Using photos as visual cues is a great way to show exactly where the child is going and who or what (s)he will see when (s)he gets there.  Take a picture of the school, the classroom, and - if possible - the teacher.  (Tell the principal how important it is that you have this picture!)  Having this transition visual card with him while on the bus or in the car can help the child remember where he is going.  (Hint:Make multiple copies, so you don’t have to worry about it getting lost before the next day.)  For some children, having another transition visual with them during the day to remind them that “FIRST___” (they complete their school day activities), “THEN____” (they go home to Mom) can help them get through those first few new days.
Create visual schedules to show the “new” school day schedule - as opposed to those lazy summer days (which have, no doubt, been anything but lazy for you).  Just as teachers will create visual schedules of the school day to get them through their new routines there, have a schedule of what they need to do to get ready for school., such as FIRST getting dressed, eating breakfast, brushing teeth, THEN getting on the bus or into the car.  Make another to remind them of what they do when they get home.  This one can serve to remind them to FIRST put away their lunch box and backpack, go to the bathroom, and THEN get a snack.
Don’t forget to grab these free FIRST-THEN graphics


to print and use.

Using visual cues for schedules, sequences, and transitions can help your child adjust to their new school days.  How else do you use visual cues to get ready?


Sunday, August 10, 2014

What I Did This Summer: How Will Students with Communication Disorders Answer This?

Every September (or insert your start date here) students around the country have, for years, written the dreaded What I Did Over Summer Vacation essay.  But how do our students who are not writers, who are nonverbal, who have significant communication disorders participate in this age-old school tradition?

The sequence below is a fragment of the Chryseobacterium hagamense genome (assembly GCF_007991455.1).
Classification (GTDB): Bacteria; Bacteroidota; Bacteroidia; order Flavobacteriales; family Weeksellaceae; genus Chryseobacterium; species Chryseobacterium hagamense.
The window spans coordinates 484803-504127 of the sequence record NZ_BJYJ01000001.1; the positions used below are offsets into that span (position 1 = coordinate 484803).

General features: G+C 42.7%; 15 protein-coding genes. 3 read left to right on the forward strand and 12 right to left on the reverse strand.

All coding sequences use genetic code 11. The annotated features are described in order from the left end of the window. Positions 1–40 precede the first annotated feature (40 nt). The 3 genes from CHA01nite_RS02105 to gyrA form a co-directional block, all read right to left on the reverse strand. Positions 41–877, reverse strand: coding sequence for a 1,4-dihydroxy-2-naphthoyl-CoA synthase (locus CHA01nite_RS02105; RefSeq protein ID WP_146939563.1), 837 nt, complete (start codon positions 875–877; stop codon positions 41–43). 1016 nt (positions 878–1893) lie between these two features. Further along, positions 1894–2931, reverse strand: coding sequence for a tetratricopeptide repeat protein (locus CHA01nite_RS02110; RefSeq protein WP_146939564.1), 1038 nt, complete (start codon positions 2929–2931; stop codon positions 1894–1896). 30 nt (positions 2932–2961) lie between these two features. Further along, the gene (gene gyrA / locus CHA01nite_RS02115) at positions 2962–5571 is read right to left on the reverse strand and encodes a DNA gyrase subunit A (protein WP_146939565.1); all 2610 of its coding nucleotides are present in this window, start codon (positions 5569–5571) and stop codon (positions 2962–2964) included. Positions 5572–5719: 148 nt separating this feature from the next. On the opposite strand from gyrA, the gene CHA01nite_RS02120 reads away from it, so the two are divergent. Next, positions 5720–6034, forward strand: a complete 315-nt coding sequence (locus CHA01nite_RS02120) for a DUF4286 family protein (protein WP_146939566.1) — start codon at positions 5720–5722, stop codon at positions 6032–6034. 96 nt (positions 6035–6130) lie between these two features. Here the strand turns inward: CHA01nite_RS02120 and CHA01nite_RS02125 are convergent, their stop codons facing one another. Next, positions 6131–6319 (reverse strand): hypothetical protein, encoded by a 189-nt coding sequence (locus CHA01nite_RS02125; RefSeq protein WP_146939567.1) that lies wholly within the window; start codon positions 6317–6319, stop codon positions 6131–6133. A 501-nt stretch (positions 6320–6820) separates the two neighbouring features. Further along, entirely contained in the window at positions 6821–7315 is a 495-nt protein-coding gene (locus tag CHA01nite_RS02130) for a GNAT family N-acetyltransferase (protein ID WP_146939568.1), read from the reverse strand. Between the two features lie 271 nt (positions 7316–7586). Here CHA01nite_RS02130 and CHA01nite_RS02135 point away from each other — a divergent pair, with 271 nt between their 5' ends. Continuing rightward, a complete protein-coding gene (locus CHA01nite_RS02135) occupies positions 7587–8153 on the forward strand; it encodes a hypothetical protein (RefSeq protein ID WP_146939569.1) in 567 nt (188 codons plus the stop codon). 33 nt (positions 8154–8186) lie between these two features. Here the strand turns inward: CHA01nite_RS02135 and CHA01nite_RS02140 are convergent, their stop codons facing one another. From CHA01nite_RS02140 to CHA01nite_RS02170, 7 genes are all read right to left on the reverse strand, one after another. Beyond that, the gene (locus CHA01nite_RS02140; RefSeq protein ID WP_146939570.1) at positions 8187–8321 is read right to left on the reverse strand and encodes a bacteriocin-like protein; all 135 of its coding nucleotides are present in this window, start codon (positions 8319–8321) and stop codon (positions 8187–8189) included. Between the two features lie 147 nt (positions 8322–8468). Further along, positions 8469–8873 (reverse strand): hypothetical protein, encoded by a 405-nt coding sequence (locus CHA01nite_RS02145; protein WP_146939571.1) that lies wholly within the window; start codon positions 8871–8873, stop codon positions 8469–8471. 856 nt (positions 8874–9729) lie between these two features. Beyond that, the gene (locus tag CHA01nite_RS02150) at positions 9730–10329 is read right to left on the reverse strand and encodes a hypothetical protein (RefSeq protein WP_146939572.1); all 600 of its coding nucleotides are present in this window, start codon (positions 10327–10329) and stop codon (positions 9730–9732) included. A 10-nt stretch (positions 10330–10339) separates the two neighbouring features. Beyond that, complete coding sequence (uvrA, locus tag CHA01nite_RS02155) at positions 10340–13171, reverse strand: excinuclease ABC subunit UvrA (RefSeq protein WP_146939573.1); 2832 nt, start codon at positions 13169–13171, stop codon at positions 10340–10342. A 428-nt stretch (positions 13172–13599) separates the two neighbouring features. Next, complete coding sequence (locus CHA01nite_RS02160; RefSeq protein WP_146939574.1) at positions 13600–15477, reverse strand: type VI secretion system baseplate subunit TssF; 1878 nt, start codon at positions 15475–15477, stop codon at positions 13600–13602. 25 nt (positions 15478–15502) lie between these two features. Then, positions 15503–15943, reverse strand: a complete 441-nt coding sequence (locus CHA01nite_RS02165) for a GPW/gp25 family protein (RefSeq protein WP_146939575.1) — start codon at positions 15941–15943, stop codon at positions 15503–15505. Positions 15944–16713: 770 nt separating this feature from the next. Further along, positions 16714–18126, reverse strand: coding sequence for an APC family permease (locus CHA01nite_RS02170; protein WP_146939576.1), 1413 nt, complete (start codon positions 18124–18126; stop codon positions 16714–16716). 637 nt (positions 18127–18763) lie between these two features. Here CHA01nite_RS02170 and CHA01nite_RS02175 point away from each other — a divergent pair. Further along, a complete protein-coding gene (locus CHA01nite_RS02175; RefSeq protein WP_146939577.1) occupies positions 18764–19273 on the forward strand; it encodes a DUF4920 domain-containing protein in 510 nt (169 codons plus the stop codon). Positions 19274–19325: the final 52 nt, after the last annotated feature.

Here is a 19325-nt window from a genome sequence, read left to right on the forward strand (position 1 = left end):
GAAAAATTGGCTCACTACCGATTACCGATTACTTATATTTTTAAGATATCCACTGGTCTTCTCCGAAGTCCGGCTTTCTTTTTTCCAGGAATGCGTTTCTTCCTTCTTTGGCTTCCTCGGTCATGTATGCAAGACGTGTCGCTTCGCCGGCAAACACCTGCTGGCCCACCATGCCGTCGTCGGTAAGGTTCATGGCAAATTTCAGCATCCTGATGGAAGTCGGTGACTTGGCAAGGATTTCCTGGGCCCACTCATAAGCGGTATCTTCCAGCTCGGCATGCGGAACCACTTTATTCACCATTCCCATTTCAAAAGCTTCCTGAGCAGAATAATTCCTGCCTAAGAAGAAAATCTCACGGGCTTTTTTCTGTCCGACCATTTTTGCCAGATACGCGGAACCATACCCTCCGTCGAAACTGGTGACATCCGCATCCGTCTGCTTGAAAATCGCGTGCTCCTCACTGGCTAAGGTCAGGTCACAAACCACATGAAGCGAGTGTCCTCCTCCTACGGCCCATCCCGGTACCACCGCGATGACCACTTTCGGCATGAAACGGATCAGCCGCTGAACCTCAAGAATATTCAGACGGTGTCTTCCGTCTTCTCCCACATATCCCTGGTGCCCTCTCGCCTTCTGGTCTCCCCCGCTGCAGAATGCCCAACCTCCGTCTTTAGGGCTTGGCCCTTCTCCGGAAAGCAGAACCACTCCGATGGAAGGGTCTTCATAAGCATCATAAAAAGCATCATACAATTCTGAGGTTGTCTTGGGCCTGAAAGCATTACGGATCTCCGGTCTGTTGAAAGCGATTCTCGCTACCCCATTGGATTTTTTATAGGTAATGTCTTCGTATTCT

For many students in substantially separate classrooms (whatever your state calls them), they’re not given the opportunity - or the challenge.  They have not been given robust literacy instruction, are non-readers or emergent readers, and maybe are emergent writers - if they write at all.  
However, technology has given us a wonderful array of tools with which to answer this question and solve this problem. There are iPads in every classroom I go into, and most of “my” kids have their own for communication or other academics.  I work with these teachers and parents to help their student create personal narratives.  The kids with whom I work LOVE these.  Creating books about them, with familiar pictures of them involved in activities, having experiences they can remember meets their goals in many areas: language, vocabulary, reading, writing, conversing.  I have kids who can spend hours listening to their personal stories over and over again. These are kids who otherwise don’t ever sit still.  There is a magical power in these stories that are about them.  We can harness that power to build language and engagement and communication.
There are a lot of story building apps on the market.  Pictello, iBookCreator, Shutterfly, Story Creator, Story Maker HD - just to name a few.  The basic process is the same.  Take or import photos on the iPad, import them into the app, in whatever sequence is appropriate, add text and record. Then, watch the magic. *
   *   And do a little teaching - having the tools is meaningless if we don’t teach students how to use them.
Having a piano does not make a musician anymore than having an aac device makes you a proficient communicator”  David Beukelman 1991